Retro trend light­ing up Lon­don’s labyrinth of neon

China Daily (Hong Kong) - - WORLD -

LON­DON — Whether in search of a glow­ing skull or a bright red heart, God’s Own Junk­yard in Lon­don is a maze of mul­ti­col­ored neon of all shapes and sizes which is thriv­ing on its retro rep­u­ta­tion.

In a vast ware­house in the east of the Bri­tish cap­i­tal sits Eu­rope’s big­gest col­lec­tion of neon signs.

“In here we’ve got 1,400 pieces,” said the cre­ative di­rec­tor of God’s Own Junk­yard, Mar­cus Bracey, walk­ing through the trea­sure trove of bright­ly­il­lu­mi­nated tubes.

Most are for sale — a heart with the Bri­tish flag em­bla­zoned with “God Save the Queen” across it, for in­stance, or an enor­mous pair of bright red lips with a tongue reach­ing out to the top of an ice cream cone.

“We’ve got a mix­ture of sex, con­tem­po­rary art, ev­ery­thing,” said Bracey.

“From love through lust, ev­ery­thing’s here.”

Some of the signs date back to the 1950s, while oth­ers can cost thou­sands of pounds, such as a cow­boy-like Je­sus Christ clutch­ing two blue re­volvers, which has been sold but never picked up by its new owner.

The hip, disco-like space has evolved from suit­ably col­or­ful ori­gins through sev­eral gener- ations of Bracey’s fam­ily.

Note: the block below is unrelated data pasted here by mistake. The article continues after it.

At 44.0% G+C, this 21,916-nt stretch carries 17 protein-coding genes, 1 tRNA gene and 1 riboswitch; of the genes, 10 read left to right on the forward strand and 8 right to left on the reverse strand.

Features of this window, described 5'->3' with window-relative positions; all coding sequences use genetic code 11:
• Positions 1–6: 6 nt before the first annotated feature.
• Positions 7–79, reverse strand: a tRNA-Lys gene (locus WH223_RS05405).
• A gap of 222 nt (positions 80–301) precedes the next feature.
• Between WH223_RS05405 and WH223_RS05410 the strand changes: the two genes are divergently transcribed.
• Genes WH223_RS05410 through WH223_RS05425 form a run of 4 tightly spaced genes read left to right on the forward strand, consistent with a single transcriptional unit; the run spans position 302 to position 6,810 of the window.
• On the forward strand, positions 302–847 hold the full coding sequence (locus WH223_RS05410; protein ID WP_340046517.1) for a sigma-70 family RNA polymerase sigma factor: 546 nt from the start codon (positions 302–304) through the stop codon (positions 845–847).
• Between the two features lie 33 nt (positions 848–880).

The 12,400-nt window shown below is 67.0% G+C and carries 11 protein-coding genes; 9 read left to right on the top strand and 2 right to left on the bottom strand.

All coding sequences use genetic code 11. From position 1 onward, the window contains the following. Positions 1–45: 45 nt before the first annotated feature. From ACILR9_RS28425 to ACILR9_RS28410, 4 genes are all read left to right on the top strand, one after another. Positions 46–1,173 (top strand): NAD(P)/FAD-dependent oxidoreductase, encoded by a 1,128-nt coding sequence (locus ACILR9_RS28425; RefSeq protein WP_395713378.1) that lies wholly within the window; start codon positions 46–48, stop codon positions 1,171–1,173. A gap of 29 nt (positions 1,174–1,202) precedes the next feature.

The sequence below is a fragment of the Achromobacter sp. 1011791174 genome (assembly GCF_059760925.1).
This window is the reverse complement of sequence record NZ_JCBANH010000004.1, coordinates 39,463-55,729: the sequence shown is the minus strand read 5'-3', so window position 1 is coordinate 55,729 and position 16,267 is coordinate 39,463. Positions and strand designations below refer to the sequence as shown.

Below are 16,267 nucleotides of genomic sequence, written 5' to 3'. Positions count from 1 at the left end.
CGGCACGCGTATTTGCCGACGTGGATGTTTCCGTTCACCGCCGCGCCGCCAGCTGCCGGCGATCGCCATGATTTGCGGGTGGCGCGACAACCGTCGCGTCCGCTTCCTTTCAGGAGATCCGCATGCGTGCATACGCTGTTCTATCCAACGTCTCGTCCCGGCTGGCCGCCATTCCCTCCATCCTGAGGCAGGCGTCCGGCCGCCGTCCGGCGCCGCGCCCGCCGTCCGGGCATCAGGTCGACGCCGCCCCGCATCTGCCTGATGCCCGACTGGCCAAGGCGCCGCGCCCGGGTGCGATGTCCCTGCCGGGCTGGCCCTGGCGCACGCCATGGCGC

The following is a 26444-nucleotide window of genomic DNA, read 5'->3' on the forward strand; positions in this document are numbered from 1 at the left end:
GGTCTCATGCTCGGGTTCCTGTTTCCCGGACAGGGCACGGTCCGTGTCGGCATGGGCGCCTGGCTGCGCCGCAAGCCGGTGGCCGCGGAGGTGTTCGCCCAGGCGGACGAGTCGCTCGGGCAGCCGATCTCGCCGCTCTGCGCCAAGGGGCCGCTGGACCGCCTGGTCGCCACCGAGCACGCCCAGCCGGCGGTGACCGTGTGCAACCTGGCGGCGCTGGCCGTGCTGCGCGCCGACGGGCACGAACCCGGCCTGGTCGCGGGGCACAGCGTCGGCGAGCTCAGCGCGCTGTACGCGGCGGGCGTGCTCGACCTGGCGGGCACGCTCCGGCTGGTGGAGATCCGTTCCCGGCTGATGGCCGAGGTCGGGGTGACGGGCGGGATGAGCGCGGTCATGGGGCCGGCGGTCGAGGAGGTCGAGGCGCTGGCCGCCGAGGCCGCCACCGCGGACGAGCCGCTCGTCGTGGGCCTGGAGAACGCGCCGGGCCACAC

The col­lec­tion of neon was be­gun by Bracey’s grand­fa­ther, a for­mer coal miner, in the 1950s.

Bracey, 43, jokes that his grand­fa­ther “came up from the dark to the light” and found his pas­sion af­ter leav­ing the mines to work for a light­ing com­pany.

Neon tech­nol­ogy was first de­vel­oped in 1910 by Georges Claude, a French chemist who was look­ing for a cheaper way to pro­duce oxy­gen for hos­pi­tals.

Since his re­mark­able find­ing that dif­fer­ent gases pro­duced an ar­ray of vivid col­ors, neon has gone on to con­quer the world of ad­ver­tis­ing.

From Paris to New York, it re­mains “one of the great sym­bols of the 20th cen­tury, sig­ni­fy­ing in turn the util­i­tar­ian con­quest of the night” and “elec­tric glob­al­iza­tion”, wrote philoso­pher Luis de Mi­randa in his es­say Be­ing and Neon on the cul­tural his­tory of neon signs.

“In the 1980s, there was a big shrink in de­mand and neon work­shops were all clos­ing. We thought al­most it was the end of neon,” Bracey said.

“But it has come back.”


Pa­trons re­lax at God’s Own Junk­yard gallery, cafe and work­shop in Waltham­stow, East Lon­don, which of­fers a labyrinth of neon signs.

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